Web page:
“A husband can give a tremendous amount, but there’s no limit to the type of comforting, affection and support a woman deserves and needs in labor, and she needs this not only from me, but from a caring, knowledgable woman, too.”

The Doula book, A father’s account of his wife’s birth
How Doulas and partners work together

If you feel concerned by the idea of hiring a doula you are not alone

Some common beliefs from dads include:

  • If my wife wants or needs a doula that means I’m not enough
  • The doula will replace me and I will feel useless
  • If I am not the only support person for my wife I have failed in some way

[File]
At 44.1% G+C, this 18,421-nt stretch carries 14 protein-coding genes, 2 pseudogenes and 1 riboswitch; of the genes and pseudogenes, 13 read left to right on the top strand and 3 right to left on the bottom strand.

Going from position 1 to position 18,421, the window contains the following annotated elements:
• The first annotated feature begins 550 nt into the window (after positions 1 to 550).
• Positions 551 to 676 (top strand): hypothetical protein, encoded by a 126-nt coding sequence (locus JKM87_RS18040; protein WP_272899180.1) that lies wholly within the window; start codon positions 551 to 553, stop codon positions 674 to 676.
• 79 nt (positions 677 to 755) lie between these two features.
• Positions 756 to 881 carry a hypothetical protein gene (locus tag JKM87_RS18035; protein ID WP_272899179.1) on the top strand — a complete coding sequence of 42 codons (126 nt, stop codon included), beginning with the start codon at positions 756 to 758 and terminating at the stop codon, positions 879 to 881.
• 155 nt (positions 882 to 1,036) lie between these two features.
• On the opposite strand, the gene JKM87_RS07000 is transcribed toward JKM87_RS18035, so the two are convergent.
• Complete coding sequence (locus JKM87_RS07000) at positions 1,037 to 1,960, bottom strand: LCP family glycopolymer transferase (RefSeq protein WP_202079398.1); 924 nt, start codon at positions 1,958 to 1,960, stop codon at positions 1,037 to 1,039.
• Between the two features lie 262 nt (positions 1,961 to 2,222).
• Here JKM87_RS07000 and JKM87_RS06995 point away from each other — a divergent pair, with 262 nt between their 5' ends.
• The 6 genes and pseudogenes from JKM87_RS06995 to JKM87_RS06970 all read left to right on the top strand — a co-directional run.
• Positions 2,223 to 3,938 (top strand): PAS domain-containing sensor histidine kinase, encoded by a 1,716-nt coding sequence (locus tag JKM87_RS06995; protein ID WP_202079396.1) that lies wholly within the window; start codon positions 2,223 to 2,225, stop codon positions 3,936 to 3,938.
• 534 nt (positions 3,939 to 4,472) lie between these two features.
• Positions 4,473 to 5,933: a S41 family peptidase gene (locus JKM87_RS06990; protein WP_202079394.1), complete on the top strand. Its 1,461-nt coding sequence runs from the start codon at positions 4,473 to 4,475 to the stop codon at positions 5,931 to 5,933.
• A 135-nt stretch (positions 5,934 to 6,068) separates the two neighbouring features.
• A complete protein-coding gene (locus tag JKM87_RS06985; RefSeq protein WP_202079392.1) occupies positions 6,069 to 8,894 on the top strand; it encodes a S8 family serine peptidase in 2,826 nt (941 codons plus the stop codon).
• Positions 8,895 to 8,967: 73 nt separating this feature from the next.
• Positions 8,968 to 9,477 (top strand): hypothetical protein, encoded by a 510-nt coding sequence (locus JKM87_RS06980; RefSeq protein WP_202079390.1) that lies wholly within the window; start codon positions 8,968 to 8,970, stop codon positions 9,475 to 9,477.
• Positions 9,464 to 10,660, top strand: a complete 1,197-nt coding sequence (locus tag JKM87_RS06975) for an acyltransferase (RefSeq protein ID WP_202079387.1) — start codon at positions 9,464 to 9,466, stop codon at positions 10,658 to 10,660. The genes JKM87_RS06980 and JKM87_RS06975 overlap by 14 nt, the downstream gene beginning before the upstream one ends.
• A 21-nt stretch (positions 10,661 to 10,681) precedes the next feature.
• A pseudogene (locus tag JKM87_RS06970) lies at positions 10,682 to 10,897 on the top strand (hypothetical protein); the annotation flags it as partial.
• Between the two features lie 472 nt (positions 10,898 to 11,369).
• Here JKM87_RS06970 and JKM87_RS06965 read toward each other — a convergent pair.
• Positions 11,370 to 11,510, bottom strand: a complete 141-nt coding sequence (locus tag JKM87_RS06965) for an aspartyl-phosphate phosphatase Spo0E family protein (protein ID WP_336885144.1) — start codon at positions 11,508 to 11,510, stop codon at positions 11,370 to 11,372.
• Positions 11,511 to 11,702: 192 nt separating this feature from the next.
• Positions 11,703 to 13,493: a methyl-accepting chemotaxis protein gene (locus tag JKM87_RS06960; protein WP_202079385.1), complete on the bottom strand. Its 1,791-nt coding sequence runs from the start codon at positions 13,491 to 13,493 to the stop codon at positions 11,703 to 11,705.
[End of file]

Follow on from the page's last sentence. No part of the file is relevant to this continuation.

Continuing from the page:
• It is embarrassing to need more support for my wife than I can give.  How am I not enough for her?
  • Somehow, for some reason, I feel threatened by the thought of a doula.  It makes me feel inadequate in being the man my wife needs me to be during her birth.

I am truly not here to replace you. I never could. You know and love your partner and baby in a unique and intimate way and I have experience and training in pregnancy and birth. She needs us both – we make the perfect team! The demands placed on fathers during childbirth is significant and overlooked. First year medical students are often overwhelmed by childbirth. It’s a lot to ask fathers to go it alone as their wife’s sole support.

But can’t my husband be my doula?
– studies show we’re better together –

Interventions MeasuredPartner Only SupportingPartner and Doula Supporting
Cesarean Rate22.5%14.2%
Epidural Use76.8%67.6%
– McGrath, S. K., & Kennell, J. H. (1998). Induction of Labor and Doula Support. Pediatric Research, 43, 14-14